02/15/2005, 00.00
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Our Lady of Fatima, 'counterrevolutionary' and 'ecumenical'

In Vietnam and Russia, countries marked by Communist atheism, the devotion to Our Lady of Fatima sustains the hopes of the faithful.

Rome (AsiaNews) – The devotion to Our Lady of Fatima is live and well in Vietnam and Russia. In both countries there are shrines dedicated to her. And in both countries, the past as well as the present are marked by Communist atheism whose end the Virgin predicted when She appeared to the little young shepherds in Portugal in 1917.

In Vietnam there is a "Fatima Centre" in Binh Trieu, 30 km from Saigon; in Russia, the Shrine of Our Lady of Fatima is in Saint Petersburg.

The Catholic Church and Vietnamese Catholics have become very devoted to Our Lady of Fatima for two reasons: the similarity of the message of Our Lady of Fatima to that given by the Virgin in La Vang, in the late 18th century during the anti-Christian persecutions of King Canh 'Minh. Both announced "consolation in the middle of persecutions through prayers, especially the Rosary.

With the fall of Saigon in 1975 and the reunification of Vietnam under a Communist regime, Vietnamese Catholics felt very close to Our Lady of Fatima's prophecy about the "end of communism". For this reason, the Communist regime in Hanoi has always considered Her 'counterrevolutionary'.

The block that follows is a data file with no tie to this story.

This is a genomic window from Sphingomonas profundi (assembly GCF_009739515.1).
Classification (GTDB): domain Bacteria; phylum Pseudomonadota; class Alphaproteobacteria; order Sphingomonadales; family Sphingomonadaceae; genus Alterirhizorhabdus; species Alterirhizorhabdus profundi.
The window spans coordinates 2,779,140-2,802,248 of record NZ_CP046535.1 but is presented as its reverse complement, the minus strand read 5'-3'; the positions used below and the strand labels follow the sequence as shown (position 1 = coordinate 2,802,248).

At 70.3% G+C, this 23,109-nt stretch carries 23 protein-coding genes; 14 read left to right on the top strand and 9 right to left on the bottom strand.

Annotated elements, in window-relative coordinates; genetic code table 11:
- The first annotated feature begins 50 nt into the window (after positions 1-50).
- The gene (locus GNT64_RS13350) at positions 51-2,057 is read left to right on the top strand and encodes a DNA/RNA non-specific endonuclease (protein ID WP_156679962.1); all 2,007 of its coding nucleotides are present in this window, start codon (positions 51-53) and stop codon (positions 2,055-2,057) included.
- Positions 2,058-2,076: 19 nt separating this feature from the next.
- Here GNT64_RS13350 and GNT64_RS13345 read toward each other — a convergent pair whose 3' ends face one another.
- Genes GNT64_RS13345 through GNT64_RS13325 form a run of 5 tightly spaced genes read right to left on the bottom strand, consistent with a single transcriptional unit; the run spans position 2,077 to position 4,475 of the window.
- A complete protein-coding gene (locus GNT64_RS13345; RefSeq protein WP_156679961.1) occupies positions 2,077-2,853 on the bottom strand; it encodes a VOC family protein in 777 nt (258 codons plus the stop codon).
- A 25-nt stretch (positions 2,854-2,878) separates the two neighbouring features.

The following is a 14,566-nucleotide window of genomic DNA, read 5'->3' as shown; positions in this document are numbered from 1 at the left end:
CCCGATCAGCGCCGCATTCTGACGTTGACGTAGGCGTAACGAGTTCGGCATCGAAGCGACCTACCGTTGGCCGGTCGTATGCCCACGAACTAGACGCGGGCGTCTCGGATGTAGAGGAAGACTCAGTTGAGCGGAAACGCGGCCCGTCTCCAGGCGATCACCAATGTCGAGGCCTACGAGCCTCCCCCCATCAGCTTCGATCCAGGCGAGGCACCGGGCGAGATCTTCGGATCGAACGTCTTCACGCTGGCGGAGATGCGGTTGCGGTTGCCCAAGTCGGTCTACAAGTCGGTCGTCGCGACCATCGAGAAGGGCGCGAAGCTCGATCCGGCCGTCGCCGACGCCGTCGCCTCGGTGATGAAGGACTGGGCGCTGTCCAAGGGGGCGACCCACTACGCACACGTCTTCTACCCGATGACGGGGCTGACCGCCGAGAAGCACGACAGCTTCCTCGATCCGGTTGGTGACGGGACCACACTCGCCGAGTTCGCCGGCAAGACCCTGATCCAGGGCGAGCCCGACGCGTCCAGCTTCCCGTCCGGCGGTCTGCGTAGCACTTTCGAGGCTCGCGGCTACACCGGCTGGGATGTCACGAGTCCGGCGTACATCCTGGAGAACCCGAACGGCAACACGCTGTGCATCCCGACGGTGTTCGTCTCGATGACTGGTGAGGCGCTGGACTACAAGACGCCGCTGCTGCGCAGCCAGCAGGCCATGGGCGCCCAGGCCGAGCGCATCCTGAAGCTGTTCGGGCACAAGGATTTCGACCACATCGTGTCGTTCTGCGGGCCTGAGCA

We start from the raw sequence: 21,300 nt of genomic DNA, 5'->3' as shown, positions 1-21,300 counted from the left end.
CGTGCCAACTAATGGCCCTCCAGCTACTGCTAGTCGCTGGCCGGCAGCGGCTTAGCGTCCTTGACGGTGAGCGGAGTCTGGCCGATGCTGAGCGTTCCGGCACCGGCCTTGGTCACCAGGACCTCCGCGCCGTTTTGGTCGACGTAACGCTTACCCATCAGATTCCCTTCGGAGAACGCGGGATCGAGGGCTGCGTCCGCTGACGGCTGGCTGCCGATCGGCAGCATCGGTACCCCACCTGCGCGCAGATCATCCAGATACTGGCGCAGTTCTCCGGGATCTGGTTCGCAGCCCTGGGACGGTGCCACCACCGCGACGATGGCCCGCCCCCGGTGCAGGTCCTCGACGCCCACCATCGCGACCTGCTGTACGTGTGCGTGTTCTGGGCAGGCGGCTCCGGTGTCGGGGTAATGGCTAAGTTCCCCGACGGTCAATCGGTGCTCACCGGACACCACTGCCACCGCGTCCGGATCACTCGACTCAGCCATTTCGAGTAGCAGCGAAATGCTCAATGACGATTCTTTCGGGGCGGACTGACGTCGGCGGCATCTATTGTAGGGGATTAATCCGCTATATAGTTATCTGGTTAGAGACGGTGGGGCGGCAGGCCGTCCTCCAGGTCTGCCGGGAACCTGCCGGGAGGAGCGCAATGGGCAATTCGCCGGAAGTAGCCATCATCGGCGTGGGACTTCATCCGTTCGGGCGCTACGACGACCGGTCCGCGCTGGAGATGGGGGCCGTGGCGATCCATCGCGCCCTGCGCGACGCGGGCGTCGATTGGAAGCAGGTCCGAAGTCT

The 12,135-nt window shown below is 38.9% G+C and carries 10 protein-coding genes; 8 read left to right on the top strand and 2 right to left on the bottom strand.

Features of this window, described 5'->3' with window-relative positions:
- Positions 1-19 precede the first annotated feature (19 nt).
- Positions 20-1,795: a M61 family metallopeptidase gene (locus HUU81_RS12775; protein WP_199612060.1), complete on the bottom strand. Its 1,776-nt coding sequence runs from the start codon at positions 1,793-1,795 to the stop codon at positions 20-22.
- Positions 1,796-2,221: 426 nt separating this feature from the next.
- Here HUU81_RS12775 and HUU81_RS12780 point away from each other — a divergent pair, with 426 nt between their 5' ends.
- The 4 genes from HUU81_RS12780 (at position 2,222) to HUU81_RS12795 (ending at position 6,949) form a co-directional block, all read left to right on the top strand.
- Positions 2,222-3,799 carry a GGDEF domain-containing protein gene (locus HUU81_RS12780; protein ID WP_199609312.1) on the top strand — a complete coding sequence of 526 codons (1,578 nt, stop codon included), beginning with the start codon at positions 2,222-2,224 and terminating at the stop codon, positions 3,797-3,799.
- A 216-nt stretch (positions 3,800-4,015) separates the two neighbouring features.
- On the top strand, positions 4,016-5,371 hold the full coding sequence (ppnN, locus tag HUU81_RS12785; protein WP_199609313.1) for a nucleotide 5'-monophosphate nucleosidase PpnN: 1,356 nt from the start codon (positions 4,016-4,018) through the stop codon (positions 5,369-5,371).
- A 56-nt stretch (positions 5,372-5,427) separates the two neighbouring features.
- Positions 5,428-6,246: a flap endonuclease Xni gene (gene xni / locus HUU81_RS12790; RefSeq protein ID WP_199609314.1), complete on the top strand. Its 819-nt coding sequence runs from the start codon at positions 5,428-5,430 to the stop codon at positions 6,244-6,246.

In Bin Trieu about 300 faithful gather every Saturday. Large crowds of pilgrims arrive on the first Saturday and on the 13th of every month to honour the first apparition in Fatima (May 13). In every one of Vietnam's 25 dioceses there is at least one church dedicated to Our Lady of Fatima.

In Russia the Shrine of Our Lady of Fatima is found in Saint Petersburg in a place that speaks to Russia's Communist past and to the brotherhood between the Catholic and Orthodox Churches.

Consecrated on October 11, 1998, the shrine is not far from the Cathedral of Kazan, an important Orthodox place of worship that under Soviet rule was the Museum of Atheism.

The Catholic shrine is also not too far from another emblematic building: the Winter Palace. It was here that the Bolshevik revolution was launched on November 7, 1917. and it was here that the Virgin appeared in the same year from May till October.

In Her messages, Our Lady foresaw the immense damage that would come from Russia should it move away from the Christian faith and accept Communist atheism.

The Virgin had told the little shepherds of Fatima that if humanity did not accept her demands, Russia would spread "its errors around the world causing wars and instigating persecutions against the Church".

"The Good shall be martyred," Our Lady said, "and the Holy Father shall have to suffer, and many nations shall be destroyed".

The Virgin's message ended on a hopeful note though. She said that "if my demands are accepted, Russia shall convert and [humanity] shall have peace". (MA-LF)

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